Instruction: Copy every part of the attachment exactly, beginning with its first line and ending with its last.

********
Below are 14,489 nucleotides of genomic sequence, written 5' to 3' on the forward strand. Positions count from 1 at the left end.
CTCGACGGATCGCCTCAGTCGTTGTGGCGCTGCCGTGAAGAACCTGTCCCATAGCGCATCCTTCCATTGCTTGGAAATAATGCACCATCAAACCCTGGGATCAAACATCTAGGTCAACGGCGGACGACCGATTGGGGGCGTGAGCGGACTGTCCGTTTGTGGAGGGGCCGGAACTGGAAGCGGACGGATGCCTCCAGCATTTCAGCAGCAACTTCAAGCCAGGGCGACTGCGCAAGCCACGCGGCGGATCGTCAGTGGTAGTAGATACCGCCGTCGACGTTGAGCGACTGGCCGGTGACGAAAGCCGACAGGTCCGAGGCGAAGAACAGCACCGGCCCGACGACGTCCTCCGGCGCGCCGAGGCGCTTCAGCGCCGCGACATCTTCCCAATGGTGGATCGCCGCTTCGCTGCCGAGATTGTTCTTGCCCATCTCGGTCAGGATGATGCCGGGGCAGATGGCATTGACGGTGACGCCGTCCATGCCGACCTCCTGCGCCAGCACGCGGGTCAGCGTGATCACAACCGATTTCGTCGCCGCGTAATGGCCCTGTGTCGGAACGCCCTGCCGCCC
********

Below are 14,489 nucleotides of genomic sequence, written 5' to 3' on the forward strand. Positions count from 1 at the left end.
CTCGACGGATCGCCTCAGTCGTTGTGGCGCTGCCGTGAAGAACCTGTCCCATAGCGCATCCTTCCATTGCTTGGAAATAATGCACCATCAAACCCTGGGATCAAACATCTAGGTCAACGGCGGACGACCGATTGGGGGCGTGAGCGGACTGTCCGTTTGTGGAGGGGCCGGAACTGGAAGCGGACGGATGCCTCCAGCATTTCAGCAGCAACTTCAAGCCAGGGCGACTGCGCAAGCCACGCGGCGGATCGTCAGTGGTAGTAGATACCGCCGTCGACGTTGAGCGACTGGCCGGTGACGAAAGCCGACAGGTCCGAGGCGAAGAACAGCACCGGCCCGACGACGTCCTCCGGCGCGCCGAGGCGCTTCAGCGCCGCGACATCTTCCCAATGGTGGATCGCCGCTTCGCTGCCGAGATTGTTCTTGCCCATCTCGGTCAGGATGATGCCGGGGCAGATGGCATTGACGGTGACGCCGTCCATGCCGACCTCCTGCGCCAGCACGCGGGTCAGCGTGATCACAACCGATTTCGTCGCCGCGTAATGGCCCTGTGTCGGAACGCCCTGCCGCCC